Dan Tudor

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July 30th, 2012

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Strategies for Going Up Against Big-Name Competitors

In a society that looks to brands like Apple, Starbucks, or Lexus to give us meaning in life, we shouldn’t really be surprised that this generation of prospects are looking for the same feeling in the college that they end up choosing.

To put it simply, big name colleges find it easier to get the attention of a recruit at the start of the recruiting process.

There are a handful of big name colleges that instantly command the attention of a recruit.  If your college isn’t one of those big name schools, this article is for you.

As a college coach and serious recruiter, you probably already know the benefits (or challenges, depending on the college you coach for) of the name of the school on your business card.  And sometimes, it’s hard to get the attention of a recruit that’s sought after by some schools with big names.  So, a coach has two practical choices:  Give up, or compete.

And if you’re someone who wants to compete, we’re going to give you a few key points of emphasis as you develop a strategy for going after those recruits that aren’t excited about you or your college – and most certainly not excited about the name of the school you recruit for.  In fact, there are three primary points that we would recommend coaches need to pay attention to in battling for recruits being tempted by bigger name college programs.

Here’s what the “no-names” need to do, based on the research and recruiting conversations that we’ve been tracking for the past several years:

  1. First and foremost, you’d better be consistent. I realize that for some of you who are clients or have had us on-campus for a workshop, this advice is something you’ve heard before.  But let me underscore the importance of a consistent message when you are competing with a big name rival:  We find in tracking the interest levels of recruits being contacted by a variety of programs – large and small, big-name and no-name – if a smaller, lesser known program is more consistent than their bigger rivals, that program has an excellent chance of competing for, and winning, that recruit.  Consistency proves that you are serious about them in the most tangible way possible, through regular emails and written letters (really, really important in proving that you’re interested in them).  Even if they don’t read your materials right from the start, they’re noticing that you are contacting them regularly.  And over time, that will make a difference in how they view you.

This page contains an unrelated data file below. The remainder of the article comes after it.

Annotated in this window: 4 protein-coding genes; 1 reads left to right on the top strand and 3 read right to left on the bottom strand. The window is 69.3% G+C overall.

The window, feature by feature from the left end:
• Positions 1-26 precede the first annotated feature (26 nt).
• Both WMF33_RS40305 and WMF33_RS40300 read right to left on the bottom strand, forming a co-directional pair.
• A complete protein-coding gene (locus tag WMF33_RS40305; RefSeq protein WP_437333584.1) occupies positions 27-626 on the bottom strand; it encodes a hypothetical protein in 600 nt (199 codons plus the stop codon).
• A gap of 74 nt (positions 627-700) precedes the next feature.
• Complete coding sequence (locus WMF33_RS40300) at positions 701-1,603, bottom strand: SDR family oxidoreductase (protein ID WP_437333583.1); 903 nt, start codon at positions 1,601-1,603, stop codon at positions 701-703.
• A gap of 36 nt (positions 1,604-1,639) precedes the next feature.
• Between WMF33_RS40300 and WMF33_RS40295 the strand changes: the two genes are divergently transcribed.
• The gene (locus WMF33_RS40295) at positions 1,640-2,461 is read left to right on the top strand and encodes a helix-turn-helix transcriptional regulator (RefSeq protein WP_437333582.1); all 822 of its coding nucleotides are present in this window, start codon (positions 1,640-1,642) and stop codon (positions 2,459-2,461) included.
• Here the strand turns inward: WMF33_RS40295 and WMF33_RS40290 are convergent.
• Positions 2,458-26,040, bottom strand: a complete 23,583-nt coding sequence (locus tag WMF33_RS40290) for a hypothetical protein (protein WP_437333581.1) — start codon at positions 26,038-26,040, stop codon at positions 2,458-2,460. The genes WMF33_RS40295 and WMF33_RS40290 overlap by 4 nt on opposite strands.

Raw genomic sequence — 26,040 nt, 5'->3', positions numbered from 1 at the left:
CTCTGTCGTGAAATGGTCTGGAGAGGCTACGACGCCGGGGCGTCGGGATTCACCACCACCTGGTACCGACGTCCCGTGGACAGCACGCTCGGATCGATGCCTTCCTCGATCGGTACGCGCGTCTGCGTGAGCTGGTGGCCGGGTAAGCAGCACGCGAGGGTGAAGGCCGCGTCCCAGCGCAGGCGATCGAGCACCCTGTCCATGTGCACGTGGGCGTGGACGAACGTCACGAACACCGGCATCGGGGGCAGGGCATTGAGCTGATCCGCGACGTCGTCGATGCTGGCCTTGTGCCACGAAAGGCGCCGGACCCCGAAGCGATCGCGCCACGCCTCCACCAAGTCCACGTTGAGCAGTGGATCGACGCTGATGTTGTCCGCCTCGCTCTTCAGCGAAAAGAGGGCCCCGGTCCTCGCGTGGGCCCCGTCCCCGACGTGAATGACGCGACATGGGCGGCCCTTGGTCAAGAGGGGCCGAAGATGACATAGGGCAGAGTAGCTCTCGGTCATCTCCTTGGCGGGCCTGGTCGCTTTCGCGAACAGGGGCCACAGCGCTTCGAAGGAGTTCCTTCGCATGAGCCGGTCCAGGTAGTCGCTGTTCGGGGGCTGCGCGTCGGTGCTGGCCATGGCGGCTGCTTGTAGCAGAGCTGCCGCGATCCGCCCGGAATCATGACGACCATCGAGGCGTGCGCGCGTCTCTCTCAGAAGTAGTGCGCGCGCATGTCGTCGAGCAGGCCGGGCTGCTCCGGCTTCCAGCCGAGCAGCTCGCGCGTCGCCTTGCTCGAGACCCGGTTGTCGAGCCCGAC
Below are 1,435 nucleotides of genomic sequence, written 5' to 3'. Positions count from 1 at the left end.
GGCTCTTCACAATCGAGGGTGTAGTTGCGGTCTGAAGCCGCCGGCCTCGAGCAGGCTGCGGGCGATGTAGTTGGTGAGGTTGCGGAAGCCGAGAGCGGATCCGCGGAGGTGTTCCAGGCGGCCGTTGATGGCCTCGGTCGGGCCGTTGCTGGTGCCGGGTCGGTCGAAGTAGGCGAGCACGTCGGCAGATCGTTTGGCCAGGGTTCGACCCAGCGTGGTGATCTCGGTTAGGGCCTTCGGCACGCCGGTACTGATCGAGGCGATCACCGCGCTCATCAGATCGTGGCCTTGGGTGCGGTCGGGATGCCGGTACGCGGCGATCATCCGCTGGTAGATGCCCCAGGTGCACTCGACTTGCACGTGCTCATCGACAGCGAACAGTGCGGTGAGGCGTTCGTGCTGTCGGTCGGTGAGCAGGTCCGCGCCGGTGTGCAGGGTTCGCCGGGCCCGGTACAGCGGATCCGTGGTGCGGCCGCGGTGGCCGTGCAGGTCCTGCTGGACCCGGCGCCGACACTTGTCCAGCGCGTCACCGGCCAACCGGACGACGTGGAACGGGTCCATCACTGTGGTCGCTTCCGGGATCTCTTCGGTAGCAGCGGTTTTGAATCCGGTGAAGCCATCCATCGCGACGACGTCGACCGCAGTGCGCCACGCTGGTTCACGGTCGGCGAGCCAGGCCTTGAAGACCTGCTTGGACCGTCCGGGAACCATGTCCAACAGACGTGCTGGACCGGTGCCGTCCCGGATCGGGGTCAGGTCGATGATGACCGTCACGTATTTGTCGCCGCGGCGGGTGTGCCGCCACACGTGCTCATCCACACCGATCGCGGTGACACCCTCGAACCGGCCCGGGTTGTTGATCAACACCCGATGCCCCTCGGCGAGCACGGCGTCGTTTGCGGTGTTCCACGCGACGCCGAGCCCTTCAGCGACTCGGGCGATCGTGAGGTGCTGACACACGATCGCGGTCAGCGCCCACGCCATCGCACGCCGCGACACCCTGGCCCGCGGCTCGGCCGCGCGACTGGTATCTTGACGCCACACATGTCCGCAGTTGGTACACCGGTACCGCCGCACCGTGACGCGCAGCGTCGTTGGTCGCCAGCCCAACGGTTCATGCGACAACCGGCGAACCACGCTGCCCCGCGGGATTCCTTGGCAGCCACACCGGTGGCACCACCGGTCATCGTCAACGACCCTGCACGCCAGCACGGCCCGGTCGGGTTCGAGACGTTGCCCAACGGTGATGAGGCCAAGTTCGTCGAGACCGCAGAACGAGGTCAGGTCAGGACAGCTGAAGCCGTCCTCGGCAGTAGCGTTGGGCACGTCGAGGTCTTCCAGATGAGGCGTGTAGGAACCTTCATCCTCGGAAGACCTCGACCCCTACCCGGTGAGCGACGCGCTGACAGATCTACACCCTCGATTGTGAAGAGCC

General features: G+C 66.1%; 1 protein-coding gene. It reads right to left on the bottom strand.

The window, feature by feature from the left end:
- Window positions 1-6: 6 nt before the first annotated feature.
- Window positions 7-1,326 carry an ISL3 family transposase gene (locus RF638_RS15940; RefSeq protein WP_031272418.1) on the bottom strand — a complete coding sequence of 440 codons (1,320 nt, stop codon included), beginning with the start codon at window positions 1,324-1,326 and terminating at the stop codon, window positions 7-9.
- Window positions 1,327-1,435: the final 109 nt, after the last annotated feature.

2. Act like a big dog. This one is tough for a lot of coaches at smaller or lesser-known schools, mainly because it involves a little big of acting.  One of the things that most prospects are looking for from a smaller, lesser-known college program is confidence.  If you as their potential coach aren’t confident on the question of why they should take you as seriously as a big name school they’re looking at, we find that this generation of recruits will sense that weakness and almost immediately relegate you to second tier status.  However, if you jump in and confidently and somewhat aggressively lay out the reasons they should pay attention to you, and develop a plan of action for them to follow as the recruiting process starts, you should be pleasantly surprised at the results.
  3. Explain why being the smaller name is the smarter choice. One of the critical elements that you will need to address as a college recruiter is explaining to your recruit why you, as the smaller, lesser-known college or program, is going to be the smarter choice for them.  That line of reasoning could be based on anything that would make sense to build a case around at your college: The academic reputation at your school, the more personalized coaching they’ll receive from you…whatever makes the most sense for you to stress to your recruit.  The point is, it needs to be something.  Your prospect, who is considering a bigger name school and has probably already assigned their “story” to that competing program, needs a logical reason about why they should keep you in the game.  Fail to give that to them, and watch how hard it is to get their attention later in the process.

One more thing I’ll add to the to-do list we’re putting together:

Start early.  As early as possible.  Smaller, lesser-known colleges should make a point of targeting prospects as early as possible for two reasons.  First, recruiting at higher levels is happening earlier and earlier, so you don’t want to be late to the game.  And second, you’ll get the chance to define yourself before some of your larger competitors begin the process.  In both instances, we’ve seen that approach work for the coach clients that we serve.

Being a coach at a smaller, lesser-known “name” school isn’t an automatic loss.  Far from it.  These three principles, executed with passion and creativity, can bring great prospects to your roster.  We’ve seen it happen over and over, and have watched these strategies work for the coaches that have implemented them.

If you are finding yourself going head-to-head with some bigger name schools and programs, this game plan can help.

Want to bring our team of experts alongside you and your program to help you achieve the recruiting results that you need this year?  Email Dan personally at dan@dantudor.com and ask him to explain the Total Recruiting Solution plan, and how it can work for your program.  It might be the difference maker as you prepare to win this next class of recruits!

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